Architecture Artist Draws Amazing Palaces, London Bridge, Louvre With Obsessive Detail—Take a Look

Architecture Artist Draws Amazing Palaces, London Bridge, Louvre With Obsessive Detail—Take a Look
(Illustration by The Epoch Times, Courtesy of Max Kerly)
Michael Wing
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I could do this if I wanted to.

The claim was tossed flippantly by the critic to Max Kerly, who felt the need to defend his sprawling pen-on-paper artwork he'd spent months creating. He draws large-scale pen portraits of London’s Tower Bridge, the Louvre, and odes to classical architecture. Their level of detail and accuracy is obsessive, down to the tiniest tile and decorative fig leaf.

Today this actual affront to the 31-year-old London-based artist’s labor of love still stands out in his mind.

They went on.

This is not art, they ripped. I think this is maths.

“I was like, ‘Okay, all right, elaborate on that,’” Mr. Kerly, an architectural artist of 10 years, told The Epoch Times. It’s only measurements. That was the gist of the appraisal they gave, so the artist thought about whether his critic really could do it, and in his mind, he reasoned: they could.

With some conditions.

“The Bronze Door, Milan Duomo” by Max Kerly. (Courtesy of <a href="https://www.maxkerly.co.uk/">Max Kerly</a>)
“The Bronze Door, Milan Duomo” by Max Kerly. (Courtesy of Max Kerly)

“Potentially you could,” he thought. “But are you willing to give up the hours to do it? It’s all good saying you can do it, but it’s going to take you 100 hours. Are you committed enough to do that? Patient enough to finish it? Or, if you make a mistake, are you experienced enough to know how to get through it?”

Some of Mr. Kerly’s pieces have taken him months to finish. It took him five to draw a rapture of encircling winged angels with Christ’s lifeless body at the center, capped by a pyramidal hovering Mary, robed, grasping him and looking down from above. This awe-inspiring detail adorns the bronze doors of a magnificent cathedral in Milan.

Spending 200 hours drawing during off time, Mr. Kerly says the “The Bronze Door, Milan Duomo” was personal for him and remains his favorite.

“It was nice to be able to zoom in on that and really capture the curves of figures,” he said. “A lot of my buildings, they have sculptures in it, [but] I can’t get too detailed in, because it’s the size.”

Something beautiful shines through in his cathedral doors drawing, despite the tight lines, the measurements, and even the “maths.”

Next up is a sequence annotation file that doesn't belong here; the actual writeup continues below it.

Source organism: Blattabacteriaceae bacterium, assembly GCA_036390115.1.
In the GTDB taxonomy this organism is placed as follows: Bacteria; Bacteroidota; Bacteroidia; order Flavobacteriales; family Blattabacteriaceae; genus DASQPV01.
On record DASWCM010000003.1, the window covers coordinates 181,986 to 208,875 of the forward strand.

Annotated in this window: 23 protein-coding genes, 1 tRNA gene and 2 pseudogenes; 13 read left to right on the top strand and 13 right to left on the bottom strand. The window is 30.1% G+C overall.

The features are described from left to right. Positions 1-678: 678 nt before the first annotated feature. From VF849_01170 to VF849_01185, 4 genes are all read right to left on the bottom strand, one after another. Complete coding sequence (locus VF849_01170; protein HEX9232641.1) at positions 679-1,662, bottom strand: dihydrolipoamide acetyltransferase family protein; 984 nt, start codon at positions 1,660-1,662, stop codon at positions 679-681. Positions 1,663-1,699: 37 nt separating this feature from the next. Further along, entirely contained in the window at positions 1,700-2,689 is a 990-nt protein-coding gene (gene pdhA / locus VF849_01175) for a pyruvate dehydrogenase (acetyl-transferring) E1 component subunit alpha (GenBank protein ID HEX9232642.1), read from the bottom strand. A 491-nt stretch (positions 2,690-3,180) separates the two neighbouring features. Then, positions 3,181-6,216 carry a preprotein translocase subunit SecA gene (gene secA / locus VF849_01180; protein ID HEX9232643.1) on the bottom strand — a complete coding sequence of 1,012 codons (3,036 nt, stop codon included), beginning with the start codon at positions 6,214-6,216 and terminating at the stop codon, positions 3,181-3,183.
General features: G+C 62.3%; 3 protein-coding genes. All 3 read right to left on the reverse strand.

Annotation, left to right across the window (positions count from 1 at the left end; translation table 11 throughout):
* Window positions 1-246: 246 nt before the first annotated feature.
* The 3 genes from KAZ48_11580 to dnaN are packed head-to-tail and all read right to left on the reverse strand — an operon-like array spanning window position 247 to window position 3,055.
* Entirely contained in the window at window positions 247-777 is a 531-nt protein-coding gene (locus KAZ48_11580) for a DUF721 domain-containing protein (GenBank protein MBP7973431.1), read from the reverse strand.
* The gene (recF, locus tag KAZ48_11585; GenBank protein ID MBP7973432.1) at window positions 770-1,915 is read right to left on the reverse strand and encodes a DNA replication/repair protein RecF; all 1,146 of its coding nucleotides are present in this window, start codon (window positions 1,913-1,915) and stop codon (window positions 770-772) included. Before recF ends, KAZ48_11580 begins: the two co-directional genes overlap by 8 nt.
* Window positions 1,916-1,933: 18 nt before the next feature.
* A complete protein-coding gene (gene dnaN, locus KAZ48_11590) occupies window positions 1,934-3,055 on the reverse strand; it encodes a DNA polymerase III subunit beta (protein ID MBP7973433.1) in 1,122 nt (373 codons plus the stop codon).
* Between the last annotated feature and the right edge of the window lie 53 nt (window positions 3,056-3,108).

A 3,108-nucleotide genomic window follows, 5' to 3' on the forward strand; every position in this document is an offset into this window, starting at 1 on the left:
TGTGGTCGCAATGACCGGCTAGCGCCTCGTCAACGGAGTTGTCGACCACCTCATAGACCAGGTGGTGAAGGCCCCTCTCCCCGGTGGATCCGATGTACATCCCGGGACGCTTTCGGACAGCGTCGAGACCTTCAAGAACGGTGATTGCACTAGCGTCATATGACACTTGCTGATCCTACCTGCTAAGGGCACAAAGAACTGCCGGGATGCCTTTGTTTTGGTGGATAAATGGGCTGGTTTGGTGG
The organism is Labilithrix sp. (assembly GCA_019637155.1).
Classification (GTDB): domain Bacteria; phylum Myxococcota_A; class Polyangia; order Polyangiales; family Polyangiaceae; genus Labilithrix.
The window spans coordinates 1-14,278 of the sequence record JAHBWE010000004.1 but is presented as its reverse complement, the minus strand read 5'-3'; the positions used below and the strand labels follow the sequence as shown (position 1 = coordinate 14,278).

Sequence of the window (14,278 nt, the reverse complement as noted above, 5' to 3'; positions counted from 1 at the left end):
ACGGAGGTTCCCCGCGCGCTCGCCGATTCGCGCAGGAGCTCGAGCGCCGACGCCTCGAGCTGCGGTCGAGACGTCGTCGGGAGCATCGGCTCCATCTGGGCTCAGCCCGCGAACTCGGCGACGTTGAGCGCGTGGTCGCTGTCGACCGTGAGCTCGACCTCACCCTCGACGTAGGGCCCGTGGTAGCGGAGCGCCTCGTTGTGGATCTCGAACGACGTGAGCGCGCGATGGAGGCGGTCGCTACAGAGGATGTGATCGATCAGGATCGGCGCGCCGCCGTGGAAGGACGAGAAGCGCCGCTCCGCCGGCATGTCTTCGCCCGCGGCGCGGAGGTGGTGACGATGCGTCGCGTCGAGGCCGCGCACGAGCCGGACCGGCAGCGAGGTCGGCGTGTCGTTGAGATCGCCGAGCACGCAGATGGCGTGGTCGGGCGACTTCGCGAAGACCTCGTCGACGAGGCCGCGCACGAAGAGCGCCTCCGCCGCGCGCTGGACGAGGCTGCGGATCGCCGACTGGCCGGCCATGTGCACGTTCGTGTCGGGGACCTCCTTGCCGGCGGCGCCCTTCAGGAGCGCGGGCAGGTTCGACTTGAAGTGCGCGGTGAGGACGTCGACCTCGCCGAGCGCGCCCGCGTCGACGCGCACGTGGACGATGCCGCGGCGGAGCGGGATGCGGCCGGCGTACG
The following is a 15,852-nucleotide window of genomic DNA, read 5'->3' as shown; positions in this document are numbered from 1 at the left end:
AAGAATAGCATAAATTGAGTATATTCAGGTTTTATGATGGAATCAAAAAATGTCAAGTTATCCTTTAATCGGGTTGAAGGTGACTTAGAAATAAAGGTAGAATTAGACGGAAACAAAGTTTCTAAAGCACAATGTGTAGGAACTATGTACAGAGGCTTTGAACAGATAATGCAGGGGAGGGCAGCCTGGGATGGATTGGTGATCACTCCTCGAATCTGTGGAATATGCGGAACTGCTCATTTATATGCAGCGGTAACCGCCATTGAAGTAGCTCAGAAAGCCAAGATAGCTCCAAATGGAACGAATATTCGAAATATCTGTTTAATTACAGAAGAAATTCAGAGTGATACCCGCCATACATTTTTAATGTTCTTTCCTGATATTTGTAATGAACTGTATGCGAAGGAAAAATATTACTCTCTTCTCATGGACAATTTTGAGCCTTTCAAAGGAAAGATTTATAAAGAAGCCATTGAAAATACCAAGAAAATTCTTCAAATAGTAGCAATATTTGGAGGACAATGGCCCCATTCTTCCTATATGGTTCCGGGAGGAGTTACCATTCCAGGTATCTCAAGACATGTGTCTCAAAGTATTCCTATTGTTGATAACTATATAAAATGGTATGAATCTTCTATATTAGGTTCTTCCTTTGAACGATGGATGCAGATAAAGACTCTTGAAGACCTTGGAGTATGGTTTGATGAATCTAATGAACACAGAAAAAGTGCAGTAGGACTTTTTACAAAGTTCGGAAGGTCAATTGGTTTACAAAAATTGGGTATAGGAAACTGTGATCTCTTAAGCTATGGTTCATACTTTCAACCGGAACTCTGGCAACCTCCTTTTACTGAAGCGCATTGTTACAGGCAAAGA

"Palace of Versailles" by Max Kerly. (Courtesy of <a href="https://www.maxkerly.co.uk/">Max Kerly</a>)
"Palace of Versailles" by Max Kerly. (Courtesy of Max Kerly)
"Paris Opera House" by Max Kerly. (Courtesy of <a href="https://www.maxkerly.co.uk/">Max Kerly</a>)
"Paris Opera House" by Max Kerly. (Courtesy of Max Kerly)

Naturally enough, other wonders of architecture have also been a wellspring of inspiration shining through for the artist.

The Londoner travels to different places for his inspiration—besides Italy, he’s drawn the Louvre and the Palace of Versailles—but sometimes he needn’t jaunt too far from home. There’s plenty of architecture to marvel at in the City of London.

On the streets of London, Mr. Kerly puts step to cobblestone and admires the good shadows on old buildings on a sunny day. His fine pen drawings find inspiration from here. Some are his own and some commissions. He tells the newspaper, “Getting out there is always the best way.”

In London, scale became his muse.

The ghost of an ancient Roman palace—from this the rows of columns and façade of Buckingham Palace were reborn in the minds of English architects of the neo-classical movement. Today, we think of the iconic Queen’s Guard dressed in red with their imposing “bearskin” caps standing at attention. All of this became what is Mr. Kerly’s grandest drawing yet, “Buckingham Palace,” over a meter wide.

Max Kerly working on “Buckingham Palace." (Courtesy of <a href="https://www.maxkerly.co.uk/">Max Kerly</a>)
Max Kerly working on “Buckingham Palace." (Courtesy of Max Kerly)
“Buckingham Palace" displays gold leaf. (Courtesy of <a href="https://www.maxkerly.co.uk/">Max Kerly</a>)
“Buckingham Palace" displays gold leaf. (Courtesy of Max Kerly)